And, in 2021, IntelligentAI teamed up with tech organisation Digital Catapult as part of Innovate UK’s ethical AI project, which aims to increase support for company’s like Peake’s as they develop and deploy AI technologies in a way that does not cause unintentional harm to any individual or to society.

“I and some of the consortium members were very concerned that, when you unlock a lot of data, you create profiles of organisations, in our case commercial businesses,” says Peake. “And, in that process, quite often you could unlock data that an insurer did not have, and present a profile of an organisation as riskier than the insurer initially thought.”

A big area of focus for the project was to make sure that, under the framework, AI did not discriminate against smaller companies in particular. For large businesses, insurers often look past potential risk as they are guaranteed reliable returns. This advantage often does not extend to SMEs.

Though the road to unbiassed claims processing is paved with good intentions, regulators underestimate the sophistication of this feat.

Algorithms work through locating patterns, and they are slow in taking individual context into account. One case, in private real estate, which was investigated in a study by UC Berkeley, illustrates the point. It found that black American homeowners were 5.3 basis points higher in mortgage interests than their white counterparts. The algorithmic lenders studied matched rates of interest to location, not a race, thus the resulting bias was indirect, but the unfair impact in the real world was obvious. This omission shows that algorithm-based technology is still in its nascent phase.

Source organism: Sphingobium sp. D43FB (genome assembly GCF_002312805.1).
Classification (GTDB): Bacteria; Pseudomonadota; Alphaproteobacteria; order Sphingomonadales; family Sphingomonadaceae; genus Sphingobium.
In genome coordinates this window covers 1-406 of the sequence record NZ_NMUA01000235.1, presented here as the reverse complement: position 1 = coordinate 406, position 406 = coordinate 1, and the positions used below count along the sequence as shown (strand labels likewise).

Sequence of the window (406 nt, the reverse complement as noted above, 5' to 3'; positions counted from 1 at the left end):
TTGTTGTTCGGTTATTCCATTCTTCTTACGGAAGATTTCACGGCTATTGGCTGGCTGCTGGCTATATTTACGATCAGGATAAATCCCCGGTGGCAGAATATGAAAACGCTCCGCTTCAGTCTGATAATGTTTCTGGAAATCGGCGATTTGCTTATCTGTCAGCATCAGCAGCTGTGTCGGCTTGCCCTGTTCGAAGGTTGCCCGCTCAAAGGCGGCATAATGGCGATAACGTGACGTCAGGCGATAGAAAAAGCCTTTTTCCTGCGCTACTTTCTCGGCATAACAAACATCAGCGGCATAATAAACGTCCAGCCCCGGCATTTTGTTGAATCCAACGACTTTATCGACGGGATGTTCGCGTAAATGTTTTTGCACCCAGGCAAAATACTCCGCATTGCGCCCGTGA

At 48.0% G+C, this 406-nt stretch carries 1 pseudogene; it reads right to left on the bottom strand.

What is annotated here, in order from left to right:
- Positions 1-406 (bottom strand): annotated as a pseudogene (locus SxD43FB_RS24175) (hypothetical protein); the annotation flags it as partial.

Whether an algorithm is working using unbiased data is just as important in commercial insurance.

The current insurance landscape is being propelled by multiple forces – both internal and external – towards the adoption of AI-backed risk management. But there is an urgent need to address any biases hidden in legacy datasets used to train predictive models, otherwise policyholders and wider society will begin to question whether their claims are being treated fairly, consistently and honestly.

Lemonade has taken the bull by the horns and is currently unteaching biases from its algorithms while Aviva is providing the blended option of either digital or human-led claims processing. So, insurers are finding balance with AI to deliver services that are large-scale and transparent, while – largely with the introduction of PSD2, which pushes for companies to open up their data to third parties – use of the technology is also becoming more evenly regulated. The Solvency II directive, for example, insists that insurers make their AI-based systems and performance results as digestible as possible for consumers. Transparency ensures that consumers are in lock-step with insurers when it comes to risk management and claims processing, both in finding solutions and understanding what they’re signing up for.

Peake says the industry must understand that ‘if you take old data and build new models, you will end up with old biases on a large scale’, but that can be addressed by embracing an ethical framework.

“In our ethical framework, we have ensured that you need to be fully aware of such bias and ensure that this is taken into account in the training data,” says Peake. “And also that people have a right to query the results, have a clear point of contact, and a simple way to ask for corrections.”


 

This article was published in The Insurtech Magazine #07, Page 46-47